Subtitles Removable English, French, Spanish, German, Romanian, Bulgarian, Italian English, French and none English, Spanish, French and none English, Spanish, French and none
Features Release Information:
Studio: Warner 

Aspect Ratio:
Original Aspect Ratio - 1.33:1

Edition Details:
• Color,
• 4:3 trailer - 1:33
• "Making of" documentary by Vivian Kubrick 33:00 4:3 + optional commentary by Viv Kubrick
• Original camera negative format

DVD Release Date: June, 2001
Snap Case

Chapters 35

Release Information:
Studio: Warner/Ua Studios

Aspect Ratio:
Original Aspect Ratio - 1.33:1

Edition Details:
• Color
• 4:3 trailer - 1:37
• "Making of" documentary by Vivian Kubrick 34:57 4:3
• Original camera negative format

 

DVD Release Date: June 29th, 1999
Snap Case

Chapters 40

Release Information:
Studio: Warner 

Aspect Ratio:
Original Aspect Ratio - 1.33:1

Edition Details:
• Color,
• 4:3 trailer - 1:33
• "Making of" documentary by Vivian Kubrick 34:57 4:3 + optional commentary by Viv Kubrick
• Original camera negative format

 

DVD Release Date: June 12th, 2001
Snap Case

Chapters 40

 

Release Information:
Studio: Warner 

Aspect Ratio:
Aspect Ratio - 1.78:1



Edition Details:
• Commentary by Garrett Brown and John Baxter

Theatrical trailers

Disc 2

• View from the Overlook: Crafting The Shining (30:12)

• The Visions of Stanley Kubrick (17:15)

• The Making of The Shining with optional commentary by Vivian Kubrick (34:58)

• Wendy Carlos, composer (7:30)

 

DVD Release Date: October 23rd, 2007
Keep Case

Chapters 40

Comments:
ADDITION: 2-disc Special Edition - Region 1- NTSC: COMMENTS COMING SOON!

The package consists of 2-discs (one dual-layered, a second supplementary disc is single-layered) coded for region 1- in the NTSC standard. The feature is progressive, anamorphic while the second disc is interlaced (some 16x9).

The new 2-disc Special Edition by Warner offers the film in an anamorphic screen ratio that will not be without a little controversy. The film showed theatrically in the US at 1.85:1 and 1.66 in Europe. Many will prefer this 1.78 widescreen ratio and some will not - it is no doubt a different film with this alternation from past DVD releases. Varying degrees of information in the frame is at times lost or gained dependant on the shot.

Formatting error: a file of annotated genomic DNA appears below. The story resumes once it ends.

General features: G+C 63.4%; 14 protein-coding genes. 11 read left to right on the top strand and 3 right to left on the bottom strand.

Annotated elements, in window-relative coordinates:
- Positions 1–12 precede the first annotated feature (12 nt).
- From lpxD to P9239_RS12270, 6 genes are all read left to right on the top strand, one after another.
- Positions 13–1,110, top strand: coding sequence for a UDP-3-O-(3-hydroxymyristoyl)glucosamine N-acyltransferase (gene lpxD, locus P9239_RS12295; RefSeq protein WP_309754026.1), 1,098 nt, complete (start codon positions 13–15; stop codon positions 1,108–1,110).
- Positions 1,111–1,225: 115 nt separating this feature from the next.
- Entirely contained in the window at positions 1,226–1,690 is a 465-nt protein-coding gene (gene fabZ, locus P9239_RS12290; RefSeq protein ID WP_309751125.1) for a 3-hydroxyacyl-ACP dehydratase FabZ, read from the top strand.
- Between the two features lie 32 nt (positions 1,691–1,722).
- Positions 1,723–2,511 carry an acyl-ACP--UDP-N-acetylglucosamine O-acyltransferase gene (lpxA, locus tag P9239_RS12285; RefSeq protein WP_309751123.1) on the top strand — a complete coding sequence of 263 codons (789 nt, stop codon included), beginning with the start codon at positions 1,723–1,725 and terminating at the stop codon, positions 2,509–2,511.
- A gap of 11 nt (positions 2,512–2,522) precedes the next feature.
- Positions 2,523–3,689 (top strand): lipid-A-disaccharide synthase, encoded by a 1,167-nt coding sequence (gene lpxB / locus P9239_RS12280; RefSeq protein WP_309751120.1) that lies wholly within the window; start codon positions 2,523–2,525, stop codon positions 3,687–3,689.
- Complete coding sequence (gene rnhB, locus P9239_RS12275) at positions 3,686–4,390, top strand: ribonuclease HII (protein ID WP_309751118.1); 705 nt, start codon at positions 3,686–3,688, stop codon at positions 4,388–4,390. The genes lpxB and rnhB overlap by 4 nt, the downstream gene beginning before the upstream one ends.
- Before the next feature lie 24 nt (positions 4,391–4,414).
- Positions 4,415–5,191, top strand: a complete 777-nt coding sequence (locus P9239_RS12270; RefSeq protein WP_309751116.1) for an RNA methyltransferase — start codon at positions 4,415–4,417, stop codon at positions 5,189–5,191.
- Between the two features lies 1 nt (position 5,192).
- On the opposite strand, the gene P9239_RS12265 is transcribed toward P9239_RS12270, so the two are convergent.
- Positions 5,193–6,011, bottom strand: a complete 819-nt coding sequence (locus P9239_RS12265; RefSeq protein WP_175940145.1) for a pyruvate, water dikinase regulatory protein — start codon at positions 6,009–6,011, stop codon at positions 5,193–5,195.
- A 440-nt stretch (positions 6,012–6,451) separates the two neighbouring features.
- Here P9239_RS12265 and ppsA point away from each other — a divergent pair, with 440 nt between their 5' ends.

We have always noticed here at DVDBeaver that sharpness favors full-frame transfers - and for this I don't know why. But the new 2-disc is not far behind in detail (from the latest remastered) and color-wise it is a shade darker. The new widescreen release has less artifacts. It is very clean - and looks acceptable.

Audio is offered in three 5.1 flavors (English, DUBs in French and Spanish) - Warner continue to not give the option for original 2.0 stereo. The dialogue is supported with optional English, French and Spanish subtitles. I didn't notice improvement in the audio although I seem to recall it being stated somewhere that there would be.

Supplements are fabulous in their relevance and not so heavy we must tiresomely wade through them. The commentary by Steadicam operator Garrett Brown and historian John Baxter is wonderful - superior to the 2001: A Space Odyssey commentary in that it has a lot of technical information both about the production, Kubrick's methodology and details of the narrative. I thoroughly enjoyed it - strongly recommended! Completing the extras on disc 1 is a theatrical trailer.


Disc 2 offers 4 featurettes (3 of which are new) - the first; View from the Overlook: Crafting The Shining is half an hour and has input from many (see images below) including prominent directors, crew members and even Jack. The Visions of Stanley Kubrick is a little over 15 minutes long and is another keen piece exploring Kubrick's ideas behind the film(s) that he crafted. Next we have The Making of The Shining ( as see on the old remastered editions) BUT it has an optional commentary by Vivian Kubrick (34:58) which is enlightening to some degree although her comments reflect it as an homage with her memories of her father. Finally we have Wendy Carlos, composer at a little over 7 minutes and although she discusses the music for The Shining she tends to impart more in formation on the music in A Clockwork Orange (but that is fine). She talks about Stanley Kubrick with keen interpretational interest of the man and her fondness for him.

You can't beat this for value and I am also keen on reviewing the hi-def editions - The Shining [HD DVD] and The Shining [Blu-ray], but this SD package is fantastic and get a full recommendation from DVDBeaver.

***

NOTE sent in email: 'Regarding the 146 minute cut of The Shining:
I remember seeing the film 4 times in the theater upon initial release in 1980. I saw it twice on opening weekend. There was a scene that weekend which never showed up again upon further viewing.
The first time I saw the film, there was a scene after the image of Jack Torrance frozen in the hedge maze and before the final shot closing in on the portrait with Jack Torrance at the party in the 1920’s.